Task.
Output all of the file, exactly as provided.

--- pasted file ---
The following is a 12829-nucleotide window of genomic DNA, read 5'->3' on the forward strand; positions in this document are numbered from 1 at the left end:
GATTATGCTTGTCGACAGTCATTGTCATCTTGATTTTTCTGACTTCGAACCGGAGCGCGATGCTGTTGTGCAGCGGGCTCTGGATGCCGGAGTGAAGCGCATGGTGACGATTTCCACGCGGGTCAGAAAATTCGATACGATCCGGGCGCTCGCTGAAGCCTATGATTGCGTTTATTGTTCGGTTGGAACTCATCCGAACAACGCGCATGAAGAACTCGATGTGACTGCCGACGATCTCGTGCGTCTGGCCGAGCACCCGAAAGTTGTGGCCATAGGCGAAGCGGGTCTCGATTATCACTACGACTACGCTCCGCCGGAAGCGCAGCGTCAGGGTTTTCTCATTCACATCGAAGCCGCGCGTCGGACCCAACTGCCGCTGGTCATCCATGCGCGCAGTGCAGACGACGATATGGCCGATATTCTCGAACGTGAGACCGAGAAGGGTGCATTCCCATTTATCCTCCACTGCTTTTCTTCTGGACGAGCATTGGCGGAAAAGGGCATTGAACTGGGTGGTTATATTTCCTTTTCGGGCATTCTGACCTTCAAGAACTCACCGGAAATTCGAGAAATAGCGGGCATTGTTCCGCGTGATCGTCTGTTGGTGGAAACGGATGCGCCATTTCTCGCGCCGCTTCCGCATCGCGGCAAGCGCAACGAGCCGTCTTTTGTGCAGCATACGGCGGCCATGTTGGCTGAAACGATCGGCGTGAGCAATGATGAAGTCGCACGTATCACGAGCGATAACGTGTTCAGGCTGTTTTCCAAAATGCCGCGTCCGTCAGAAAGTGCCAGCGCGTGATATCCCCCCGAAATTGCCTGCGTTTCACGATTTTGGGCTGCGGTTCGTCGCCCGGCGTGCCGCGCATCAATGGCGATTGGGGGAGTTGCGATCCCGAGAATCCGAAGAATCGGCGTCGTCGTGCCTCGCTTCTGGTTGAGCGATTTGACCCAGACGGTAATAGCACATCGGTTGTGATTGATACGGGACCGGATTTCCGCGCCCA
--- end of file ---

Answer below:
The following is a 12829-nucleotide window of genomic DNA, read 5'->3' on the forward strand; positions in this document are numbered from 1 at the left end:
GATTATGCTTGTCGACAGTCATTGTCATCTTGATTTTTCTGACTTCGAACCGGAGCGCGATGCTGTTGTGCAGCGGGCTCTGGATGCCGGAGTGAAGCGCATGGTGACGATTTCCACGCGGGTCAGAAAATTCGATACGATCCGGGCGCTCGCTGAAGCCTATGATTGCGTTTATTGTTCGGTTGGAACTCATCCGAACAACGCGCATGAAGAACTCGATGTGACTGCCGACGATCTCGTGCGTCTGGCCGAGCACCCGAAAGTTGTGGCCATAGGCGAAGCGGGTCTCGATTATCACTACGACTACGCTCCGCCGGAAGCGCAGCGTCAGGGTTTTCTCATTCACATCGAAGCCGCGCGTCGGACCCAACTGCCGCTGGTCATCCATGCGCGCAGTGCAGACGACGATATGGCCGATATTCTCGAACGTGAGACCGAGAAGGGTGCATTCCCATTTATCCTCCACTGCTTTTCTTCTGGACGAGCATTGGCGGAAAAGGGCATTGAACTGGGTGGTTATATTTCCTTTTCGGGCATTCTGACCTTCAAGAACTCACCGGAAATTCGAGAAATAGCGGGCATTGTTCCGCGTGATCGTCTGTTGGTGGAAACGGATGCGCCATTTCTCGCGCCGCTTCCGCATCGCGGCAAGCGCAACGAGCCGTCTTTTGTGCAGCATACGGCGGCCATGTTGGCTGAAACGATCGGCGTGAGCAATGATGAAGTCGCACGTATCACGAGCGATAACGTGTTCAGGCTGTTTTCCAAAATGCCGCGTCCGTCAGAAAGTGCCAGCGCGTGATATCCCCCCGAAATTGCCTGCGTTTCACGATTTTGGGCTGCGGTTCGTCGCCCGGCGTGCCGCGCATCAATGGCGATTGGGGGAGTTGCGATCCCGAGAATCCGAAGAATCGGCGTCGTCGTGCCTCGCTTCTGGTTGAGCGATTTGACCCAGACGGTAATAGCACATCGGTTGTGATTGATACGGGACCGGATTTCCGCGCCCA